Business rules typically interact with a BPMS at a specific point in process, usually to generate a value and/or determine the next action to take based on the current parameters (e.g., pricing, eligibility determination, scoring, case assignment, data validation). That makes it a lot easier, and a lot less dangerous, to allow a business analyst to modify business rules without an undue amount of IT involvement: since the process map is not changed, there is no danger of work becoming orphaned or misdirected through a business rule change as long as the process map was properly designed in the first place.

This is why all industrial-strength BPMS are either OEM’ing a business rules engine into their product these days, or integrating tightly with one: you can’t swing an analyst’s report these days without hitting some new BPMS/BRMS alliance. ILOG’s certainly a driving force here, with alliances with Siebel, FileNet, Oracle, IBM, BEA, Fuego and a host of other major players. There’s one major exception to this alliance trend: Pegasystems’ BPM Suite is natively built on a rules engine, which has given them a leg up on the process+rules craze.

Going back to Mr. Carter’s presentation for a moment, I also like the way that he defines business rules from both a business and IT perspective:

  • From the business perspective, business rules are “formal statements of business policy that define or constrain some aspect of the business”
  • From the IT perspective, business rules are “business logic to be implemented in one or more business applications”

Too often the definition is made from only one of these two perspectives and, like Mars and Venus, someone doesn’t fully understand what was said.

If you want your business rules integrated with your processes, you’re going to have to figure out how your BPM tool and rules engine will integrate, then pull your rules out of the paper procedure manuals, mainframe applications, spreadsheets and all the other places where they live, and get them into that BRMS. Easier said than done, but rest assured that rules engines are here to stay in the world of BPM.

Blogroll, revisited

I was cruising blogs today and noticed a few people using Bloglines for their blogroll, so decided to do the same as “Blogroll” in the sidebar (the “Other Links” section following that is for non-blog links, created using Blogrolling). I like using Bloglines for linking to blogs because it keeps up to date with what I’m actually reading on blogs, and it uses the folders within Bloglines to create subheadings on the list. Right now, I have exposed my folders on BPM-EA-BI and Other IT, which are the only ones that are remotely related to what I blog about.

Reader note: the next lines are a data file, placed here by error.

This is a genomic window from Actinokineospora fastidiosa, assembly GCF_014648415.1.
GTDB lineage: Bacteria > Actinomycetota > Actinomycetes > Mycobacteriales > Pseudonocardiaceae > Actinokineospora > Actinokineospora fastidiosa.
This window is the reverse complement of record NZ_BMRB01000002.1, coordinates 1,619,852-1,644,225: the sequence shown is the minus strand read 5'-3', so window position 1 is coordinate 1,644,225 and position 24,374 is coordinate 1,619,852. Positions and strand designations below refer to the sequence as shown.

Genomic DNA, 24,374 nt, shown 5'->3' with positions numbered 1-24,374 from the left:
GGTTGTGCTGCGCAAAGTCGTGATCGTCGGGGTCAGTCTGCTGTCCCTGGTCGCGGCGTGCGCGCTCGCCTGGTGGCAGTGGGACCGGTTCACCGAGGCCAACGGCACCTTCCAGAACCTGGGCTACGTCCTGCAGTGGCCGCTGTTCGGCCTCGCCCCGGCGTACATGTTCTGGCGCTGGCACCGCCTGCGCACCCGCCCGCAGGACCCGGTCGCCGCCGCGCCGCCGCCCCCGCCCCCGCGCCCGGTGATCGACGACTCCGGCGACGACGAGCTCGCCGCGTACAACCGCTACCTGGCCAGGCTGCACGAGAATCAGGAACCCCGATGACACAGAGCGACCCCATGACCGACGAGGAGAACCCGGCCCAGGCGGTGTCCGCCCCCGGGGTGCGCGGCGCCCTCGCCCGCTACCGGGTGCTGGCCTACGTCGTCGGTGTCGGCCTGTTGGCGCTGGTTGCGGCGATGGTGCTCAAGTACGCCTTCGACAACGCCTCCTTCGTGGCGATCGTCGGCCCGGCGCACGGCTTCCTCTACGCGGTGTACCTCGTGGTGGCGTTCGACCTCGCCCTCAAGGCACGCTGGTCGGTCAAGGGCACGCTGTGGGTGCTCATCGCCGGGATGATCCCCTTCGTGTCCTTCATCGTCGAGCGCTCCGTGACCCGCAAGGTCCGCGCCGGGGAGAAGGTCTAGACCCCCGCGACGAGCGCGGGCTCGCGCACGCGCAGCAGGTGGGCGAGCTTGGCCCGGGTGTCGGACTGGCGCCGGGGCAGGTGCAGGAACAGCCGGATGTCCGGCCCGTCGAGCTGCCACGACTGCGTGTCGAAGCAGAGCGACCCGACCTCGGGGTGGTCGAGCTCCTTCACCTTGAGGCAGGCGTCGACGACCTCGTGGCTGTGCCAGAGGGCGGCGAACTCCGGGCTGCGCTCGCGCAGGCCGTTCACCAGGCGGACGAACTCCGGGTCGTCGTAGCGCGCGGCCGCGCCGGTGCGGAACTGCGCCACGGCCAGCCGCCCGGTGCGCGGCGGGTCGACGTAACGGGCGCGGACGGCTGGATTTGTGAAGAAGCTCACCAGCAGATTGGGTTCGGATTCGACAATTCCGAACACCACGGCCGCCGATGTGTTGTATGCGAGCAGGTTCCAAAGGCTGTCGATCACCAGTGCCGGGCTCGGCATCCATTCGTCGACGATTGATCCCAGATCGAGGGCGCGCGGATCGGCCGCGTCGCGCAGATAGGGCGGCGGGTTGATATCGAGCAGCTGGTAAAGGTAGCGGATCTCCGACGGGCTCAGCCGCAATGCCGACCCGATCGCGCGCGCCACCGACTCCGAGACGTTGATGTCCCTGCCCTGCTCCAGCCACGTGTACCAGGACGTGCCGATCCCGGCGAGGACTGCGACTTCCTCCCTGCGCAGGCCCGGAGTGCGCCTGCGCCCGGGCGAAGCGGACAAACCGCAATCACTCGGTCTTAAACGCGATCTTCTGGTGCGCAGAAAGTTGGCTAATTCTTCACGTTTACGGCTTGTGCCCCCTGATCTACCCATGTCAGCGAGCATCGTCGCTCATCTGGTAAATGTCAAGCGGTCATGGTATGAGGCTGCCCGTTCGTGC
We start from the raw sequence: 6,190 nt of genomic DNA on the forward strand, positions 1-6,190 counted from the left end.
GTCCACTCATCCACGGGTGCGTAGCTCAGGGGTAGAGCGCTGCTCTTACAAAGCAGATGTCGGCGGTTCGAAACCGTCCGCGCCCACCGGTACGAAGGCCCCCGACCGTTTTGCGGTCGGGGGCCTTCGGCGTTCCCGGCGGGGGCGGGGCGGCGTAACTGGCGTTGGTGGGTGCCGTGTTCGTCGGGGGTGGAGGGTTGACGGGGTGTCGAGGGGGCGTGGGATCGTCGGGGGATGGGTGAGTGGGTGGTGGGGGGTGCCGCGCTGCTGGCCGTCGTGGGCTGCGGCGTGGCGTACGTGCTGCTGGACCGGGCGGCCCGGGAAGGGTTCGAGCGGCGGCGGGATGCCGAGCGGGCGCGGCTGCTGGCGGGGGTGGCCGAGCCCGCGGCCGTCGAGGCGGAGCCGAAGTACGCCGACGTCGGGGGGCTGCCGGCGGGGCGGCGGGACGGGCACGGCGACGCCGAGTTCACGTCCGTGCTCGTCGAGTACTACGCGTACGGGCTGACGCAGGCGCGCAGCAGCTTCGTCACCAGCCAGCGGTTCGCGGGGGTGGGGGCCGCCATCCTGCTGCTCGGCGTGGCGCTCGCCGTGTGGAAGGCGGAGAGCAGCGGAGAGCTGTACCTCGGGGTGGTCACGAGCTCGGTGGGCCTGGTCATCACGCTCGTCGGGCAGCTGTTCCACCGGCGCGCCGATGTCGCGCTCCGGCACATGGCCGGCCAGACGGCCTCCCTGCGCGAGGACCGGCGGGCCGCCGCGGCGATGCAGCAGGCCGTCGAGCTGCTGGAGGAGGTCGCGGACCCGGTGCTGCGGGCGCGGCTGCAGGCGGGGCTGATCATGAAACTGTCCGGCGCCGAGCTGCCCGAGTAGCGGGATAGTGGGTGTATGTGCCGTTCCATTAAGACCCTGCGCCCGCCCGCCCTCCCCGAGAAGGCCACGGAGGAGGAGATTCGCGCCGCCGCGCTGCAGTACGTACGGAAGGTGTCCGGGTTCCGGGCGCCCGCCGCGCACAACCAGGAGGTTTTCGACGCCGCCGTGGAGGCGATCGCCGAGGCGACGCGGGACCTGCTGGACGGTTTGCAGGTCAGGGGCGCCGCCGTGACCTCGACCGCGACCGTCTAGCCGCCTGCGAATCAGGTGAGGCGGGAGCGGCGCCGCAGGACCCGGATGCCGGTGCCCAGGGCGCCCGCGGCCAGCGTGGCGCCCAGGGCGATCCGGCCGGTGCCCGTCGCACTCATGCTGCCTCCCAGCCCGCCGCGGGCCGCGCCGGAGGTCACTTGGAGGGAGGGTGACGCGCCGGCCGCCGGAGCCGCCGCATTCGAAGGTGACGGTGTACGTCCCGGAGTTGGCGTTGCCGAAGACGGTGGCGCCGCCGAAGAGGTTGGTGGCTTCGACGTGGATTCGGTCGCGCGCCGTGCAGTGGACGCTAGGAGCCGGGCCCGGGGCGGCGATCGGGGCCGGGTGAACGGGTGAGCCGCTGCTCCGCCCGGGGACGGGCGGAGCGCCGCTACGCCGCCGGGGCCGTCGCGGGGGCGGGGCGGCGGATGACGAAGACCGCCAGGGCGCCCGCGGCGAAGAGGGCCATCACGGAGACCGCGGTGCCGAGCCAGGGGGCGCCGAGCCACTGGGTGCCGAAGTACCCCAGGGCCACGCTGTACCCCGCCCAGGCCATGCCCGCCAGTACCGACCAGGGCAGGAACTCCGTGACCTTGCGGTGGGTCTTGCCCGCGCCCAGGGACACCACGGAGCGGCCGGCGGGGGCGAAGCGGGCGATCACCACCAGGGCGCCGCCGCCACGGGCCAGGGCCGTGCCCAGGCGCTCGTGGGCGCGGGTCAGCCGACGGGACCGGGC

Integration 101 webinar

If you’re new to the world of integration, EAI, SOA and all those other good things, you can tune into the ebizQ webinar Integration 101 – From Application Integration to SOA on Tuesday at noon Eastern:

In this webinar, Roy Schulte, Vice President and Research Fellow in Gartner Inc., joins Lance Hill, webMethods Vice President Solutions Marketing, to make some sense of all the acronyms (BAM, BPM, SOA, EDA, CEP) and to describe at a fundamental level the different integration technologies that can be leveraged to integrate and enhance business systems and processes.

Roy Schulte is pretty smart about these technologies, and webMethods has just won the ebizQ EAI Buyer’s Choice award. Should be an interesting discussion.

More small business networking

I posted back in April about how I had started to use LinkedIn, and since then I’ve been actively working at building and using my LinkedIn professional network. I regularly review my connections to see if there is anyone who I should be following up with, and I sometimes browse my connections’ connections to see if there is anyone that I should be networking with. I started following that trail tonight, and a couple of hours later, here I am at 1:30am still poking around.

Christian Mayaud, a second-degree connection who has almost 8,000 connections of his own, lists his Sacred Cow Dung blog in his LinkedIn profile, on which I found his “Cheaters’ Guide to LinkedIn” (most of which I don’t see as “cheating” but as best practices for making the most of the network). That pointed me to two Yahoo! groups, MyLinkedinPowerForum and LinkedInnovators, which in turn contain a ton of other information about using LinkedIn for professional networking (plus a lot of the usual crap). Just when I was almost caught up on my reading…

Update: I saw this link this morning that describes to newbies how to get started with LinkedIn without being overwhelmed. I think that I’ll send it to all those people who accepted my invitation but still only have one contact (me) a month later.